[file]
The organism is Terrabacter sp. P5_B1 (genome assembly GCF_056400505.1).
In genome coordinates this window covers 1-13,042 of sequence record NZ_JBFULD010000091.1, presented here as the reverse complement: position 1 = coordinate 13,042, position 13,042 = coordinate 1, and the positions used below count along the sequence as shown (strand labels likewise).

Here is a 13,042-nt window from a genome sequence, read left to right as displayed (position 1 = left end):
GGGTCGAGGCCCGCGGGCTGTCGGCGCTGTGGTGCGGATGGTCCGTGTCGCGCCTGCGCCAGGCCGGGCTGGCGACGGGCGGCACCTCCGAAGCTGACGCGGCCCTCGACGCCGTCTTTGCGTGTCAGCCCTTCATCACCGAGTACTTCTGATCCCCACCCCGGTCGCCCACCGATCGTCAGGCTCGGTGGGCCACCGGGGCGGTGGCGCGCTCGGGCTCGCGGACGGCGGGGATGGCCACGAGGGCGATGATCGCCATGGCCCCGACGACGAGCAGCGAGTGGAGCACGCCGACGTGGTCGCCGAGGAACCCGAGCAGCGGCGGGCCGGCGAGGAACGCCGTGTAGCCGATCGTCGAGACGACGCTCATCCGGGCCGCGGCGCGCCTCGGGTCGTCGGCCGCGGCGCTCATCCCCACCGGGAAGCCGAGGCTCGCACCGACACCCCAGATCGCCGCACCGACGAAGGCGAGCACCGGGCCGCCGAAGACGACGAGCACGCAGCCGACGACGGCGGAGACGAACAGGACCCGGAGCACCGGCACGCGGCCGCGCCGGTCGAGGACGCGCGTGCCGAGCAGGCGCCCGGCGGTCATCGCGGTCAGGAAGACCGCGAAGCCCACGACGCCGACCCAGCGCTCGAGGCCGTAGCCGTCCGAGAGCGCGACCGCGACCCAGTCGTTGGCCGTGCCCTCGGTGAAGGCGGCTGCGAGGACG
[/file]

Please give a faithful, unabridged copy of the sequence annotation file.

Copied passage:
The organism is Terrabacter sp. P5_B1 (genome assembly GCF_056400505.1).
In genome coordinates this window covers 1-13,042 of sequence record NZ_JBFULD010000091.1, presented here as the reverse complement: position 1 = coordinate 13,042, position 13,042 = coordinate 1, and the positions used below count along the sequence as shown (strand labels likewise).

Here is a 13,042-nt window from a genome sequence, read left to right as displayed (position 1 = left end):
GGGTCGAGGCCCGCGGGCTGTCGGCGCTGTGGTGCGGATGGTCCGTGTCGCGCCTGCGCCAGGCCGGGCTGGCGACGGGCGGCACCTCCGAAGCTGACGCGGCCCTCGACGCCGTCTTTGCGTGTCAGCCCTTCATCACCGAGTACTTCTGATCCCCACCCCGGTCGCCCACCGATCGTCAGGCTCGGTGGGCCACCGGGGCGGTGGCGCGCTCGGGCTCGCGGACGGCGGGGATGGCCACGAGGGCGATGATCGCCATGGCCCCGACGACGAGCAGCGAGTGGAGCACGCCGACGTGGTCGCCGAGGAACCCGAGCAGCGGCGGGCCGGCGAGGAACGCCGTGTAGCCGATCGTCGAGACGACGCTCATCCGGGCCGCGGCGCGCCTCGGGTCGTCGGCCGCGGCGCTCATCCCCACCGGGAAGCCGAGGCTCGCACCGACACCCCAGATCGCCGCACCGACGAAGGCGAGCACCGGGCCGCCGAAGACGACGAGCACGCAGCCGACGACGGCGGAGACGAACAGGACCCGGAGCACCGGCACGCGGCCGCGCCGGTCGAGGACGCGCGTGCCGAGCAGGCGCCCGGCGGTCATCGCGGTCAGGAAGACCGCGAAGCCCACGACGCCGACCCAGCGCTCGAGGCCGTAGCCGTCCGAGAGCGCGACCGCGACCCAGTCGTTGGCCGTGCCCTCGGTGAAGGCGGCTGCGAGGACG